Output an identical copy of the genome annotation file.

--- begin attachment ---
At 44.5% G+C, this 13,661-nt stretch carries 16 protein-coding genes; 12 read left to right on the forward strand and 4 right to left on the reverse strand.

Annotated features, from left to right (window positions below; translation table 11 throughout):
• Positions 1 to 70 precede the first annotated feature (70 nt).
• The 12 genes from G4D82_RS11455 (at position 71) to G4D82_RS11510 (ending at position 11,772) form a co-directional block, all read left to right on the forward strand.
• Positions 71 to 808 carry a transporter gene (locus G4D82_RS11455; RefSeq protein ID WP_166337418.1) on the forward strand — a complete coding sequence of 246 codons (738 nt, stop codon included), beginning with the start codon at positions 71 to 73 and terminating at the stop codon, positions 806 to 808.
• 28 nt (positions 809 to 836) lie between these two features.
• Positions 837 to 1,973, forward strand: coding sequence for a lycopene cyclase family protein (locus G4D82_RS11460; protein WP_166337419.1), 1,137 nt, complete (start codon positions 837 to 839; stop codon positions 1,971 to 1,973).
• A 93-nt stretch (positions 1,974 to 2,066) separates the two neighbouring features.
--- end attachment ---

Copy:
At 44.5% G+C, this 13,661-nt stretch carries 16 protein-coding genes; 12 read left to right on the forward strand and 4 right to left on the reverse strand.

Annotated features, from left to right (window positions below; translation table 11 throughout):
• Positions 1 to 70 precede the first annotated feature (70 nt).
• The 12 genes from G4D82_RS11455 (at position 71) to G4D82_RS11510 (ending at position 11,772) form a co-directional block, all read left to right on the forward strand.
• Positions 71 to 808 carry a transporter gene (locus G4D82_RS11455; RefSeq protein ID WP_166337418.1) on the forward strand — a complete coding sequence of 246 codons (738 nt, stop codon included), beginning with the start codon at positions 71 to 73 and terminating at the stop codon, positions 806 to 808.
• 28 nt (positions 809 to 836) lie between these two features.
• Positions 837 to 1,973, forward strand: coding sequence for a lycopene cyclase family protein (locus G4D82_RS11460; protein WP_166337419.1), 1,137 nt, complete (start codon positions 837 to 839; stop codon positions 1,971 to 1,973).
• A 93-nt stretch (positions 1,974 to 2,066) separates the two neighbouring features.